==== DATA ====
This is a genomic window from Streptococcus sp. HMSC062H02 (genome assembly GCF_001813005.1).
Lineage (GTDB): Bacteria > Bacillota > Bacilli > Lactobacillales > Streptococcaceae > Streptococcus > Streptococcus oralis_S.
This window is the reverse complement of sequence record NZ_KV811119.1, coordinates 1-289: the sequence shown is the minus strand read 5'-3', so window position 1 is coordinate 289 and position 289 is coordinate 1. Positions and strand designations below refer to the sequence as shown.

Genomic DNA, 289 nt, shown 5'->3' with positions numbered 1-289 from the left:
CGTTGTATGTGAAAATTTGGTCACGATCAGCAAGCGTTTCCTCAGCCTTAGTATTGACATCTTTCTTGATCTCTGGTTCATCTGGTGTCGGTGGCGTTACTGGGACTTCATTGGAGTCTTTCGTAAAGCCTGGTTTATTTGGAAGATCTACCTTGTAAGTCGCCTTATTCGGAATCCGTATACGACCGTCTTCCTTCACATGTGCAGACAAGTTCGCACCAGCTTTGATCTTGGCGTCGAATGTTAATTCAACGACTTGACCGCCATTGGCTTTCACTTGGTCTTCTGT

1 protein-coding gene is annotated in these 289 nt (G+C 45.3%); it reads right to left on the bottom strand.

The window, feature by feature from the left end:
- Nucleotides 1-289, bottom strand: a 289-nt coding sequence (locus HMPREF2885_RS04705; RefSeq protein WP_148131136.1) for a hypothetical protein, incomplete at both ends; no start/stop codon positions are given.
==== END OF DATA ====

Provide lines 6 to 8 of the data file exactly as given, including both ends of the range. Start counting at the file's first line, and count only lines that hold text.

1 protein-coding gene is annotated in these 289 nt (G+C 45.3%); it reads right to left on the bottom strand.

The window, feature by feature from the left end:
- Nucleotides 1-289, bottom strand: a 289-nt coding sequence (locus HMPREF2885_RS04705; RefSeq protein WP_148131136.1) for a hypothetical protein, incomplete at both ends; no start/stop codon positions are given.